The European Year of Languages 2001 is focused on two main areas. First, an information and promotional campaign at European level will be organised and funded by the Community budget. Some of the activities within this campaign will be carried out in collaboration with the Council of Europe. Second, a wide range of projects at national and regional level will be partially funded. The Commission and the Member States will work closely together in these two areas in order to make the European Year of Languages a success.
The European information campaign, in which the Commission's representations in the Member States will have an important role, and other activities wholly financed by the Community, will include:
- meetings, awareness-raising events and presentations of the Year at Community level and in the Member States;
- the use of a common logo and slogans jointly with the Council of Europe for all promotional material and projects funded as part of the European Year. Other bodies could also use the logo provided that they share one or more of the Year's objectives;
- a Community-wide information campaign including the creation of an interactive Internet site and the dissemination of information on the projects;
- the production of information material, accessible to everyone, on effective language teaching and learning techniques;
- the organisation of European competitions;
- Community-wide surveys and studies, the topics envisaged being: the situation of languages in Europe, how they are used, taught and learned; what the different target groups expect from the learning of languages; how the Community can cater for these expectations; and an evaluation study on the effectiveness and impact of the Year.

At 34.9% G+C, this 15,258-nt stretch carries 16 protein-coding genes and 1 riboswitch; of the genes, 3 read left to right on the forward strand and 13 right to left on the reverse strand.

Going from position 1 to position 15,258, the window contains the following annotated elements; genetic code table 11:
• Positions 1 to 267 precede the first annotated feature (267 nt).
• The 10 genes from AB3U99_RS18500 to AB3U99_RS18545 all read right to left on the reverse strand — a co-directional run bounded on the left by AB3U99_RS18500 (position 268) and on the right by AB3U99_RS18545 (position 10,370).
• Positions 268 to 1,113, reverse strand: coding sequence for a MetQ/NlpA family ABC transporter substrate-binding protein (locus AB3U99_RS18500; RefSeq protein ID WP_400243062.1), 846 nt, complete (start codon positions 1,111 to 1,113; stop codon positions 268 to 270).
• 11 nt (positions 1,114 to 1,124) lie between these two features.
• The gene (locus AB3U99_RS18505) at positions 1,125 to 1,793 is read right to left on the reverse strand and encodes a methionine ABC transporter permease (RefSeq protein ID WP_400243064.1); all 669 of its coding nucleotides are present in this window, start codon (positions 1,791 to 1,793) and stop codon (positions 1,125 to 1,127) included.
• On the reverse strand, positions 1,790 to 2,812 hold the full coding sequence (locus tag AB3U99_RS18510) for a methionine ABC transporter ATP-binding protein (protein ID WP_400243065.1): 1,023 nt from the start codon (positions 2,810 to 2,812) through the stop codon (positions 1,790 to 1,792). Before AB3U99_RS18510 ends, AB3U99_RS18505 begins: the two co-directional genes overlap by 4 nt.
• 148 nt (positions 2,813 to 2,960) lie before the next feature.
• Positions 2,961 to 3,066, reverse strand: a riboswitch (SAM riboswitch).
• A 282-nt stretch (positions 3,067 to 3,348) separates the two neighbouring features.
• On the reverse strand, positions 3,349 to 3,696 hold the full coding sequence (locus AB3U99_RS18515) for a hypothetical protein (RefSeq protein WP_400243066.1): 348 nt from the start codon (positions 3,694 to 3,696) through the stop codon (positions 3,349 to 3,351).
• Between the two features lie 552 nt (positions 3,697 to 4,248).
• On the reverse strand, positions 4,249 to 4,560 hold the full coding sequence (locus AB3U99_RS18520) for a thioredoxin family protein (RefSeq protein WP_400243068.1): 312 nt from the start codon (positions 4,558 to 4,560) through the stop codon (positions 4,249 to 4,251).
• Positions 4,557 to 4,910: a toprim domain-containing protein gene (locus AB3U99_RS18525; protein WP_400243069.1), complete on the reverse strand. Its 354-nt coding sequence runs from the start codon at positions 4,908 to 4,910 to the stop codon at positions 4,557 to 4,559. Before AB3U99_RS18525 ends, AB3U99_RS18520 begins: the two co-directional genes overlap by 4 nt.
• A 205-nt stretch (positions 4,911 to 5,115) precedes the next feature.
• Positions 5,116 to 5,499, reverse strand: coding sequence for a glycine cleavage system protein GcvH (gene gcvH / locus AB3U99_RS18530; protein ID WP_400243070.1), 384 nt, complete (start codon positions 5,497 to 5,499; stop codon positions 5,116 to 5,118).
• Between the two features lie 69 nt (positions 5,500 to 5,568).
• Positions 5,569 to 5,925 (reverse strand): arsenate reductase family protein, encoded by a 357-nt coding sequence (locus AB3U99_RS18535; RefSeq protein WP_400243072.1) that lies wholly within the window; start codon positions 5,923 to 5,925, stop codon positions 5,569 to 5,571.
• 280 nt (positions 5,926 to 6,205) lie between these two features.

The co-financed projects will in many cases have characteristics in common with the activities of the main information campaign but will be implemented in a single country or group of countries. All other projects which contribute to one or more of the European Year's specific objectives can also be co-financed on condition that they are not eligible for funding under any existing Community programmes.
The programme has a total budget of EUR 12 million and intends to create contacts in the national coordination services.
The importance for European citizens of developing language skills has been underlined both by the European Year of Lifelong Learning and by the Commission's 1995 White Paper on education and training - "Teaching and learning: towards the learning society." The Commission's 1996 Green Paper "Education, Training, Research: the obstacles to transnational mobility" concluded that learning at least two Community languages was essential if European Union citizens were to benefit fully from the opportunities offered by the single market.
|Act||Date of entry into force||Deadline for transposition in the Member States|
|Decision N° 1934/2000/EC||14.09.2000||-|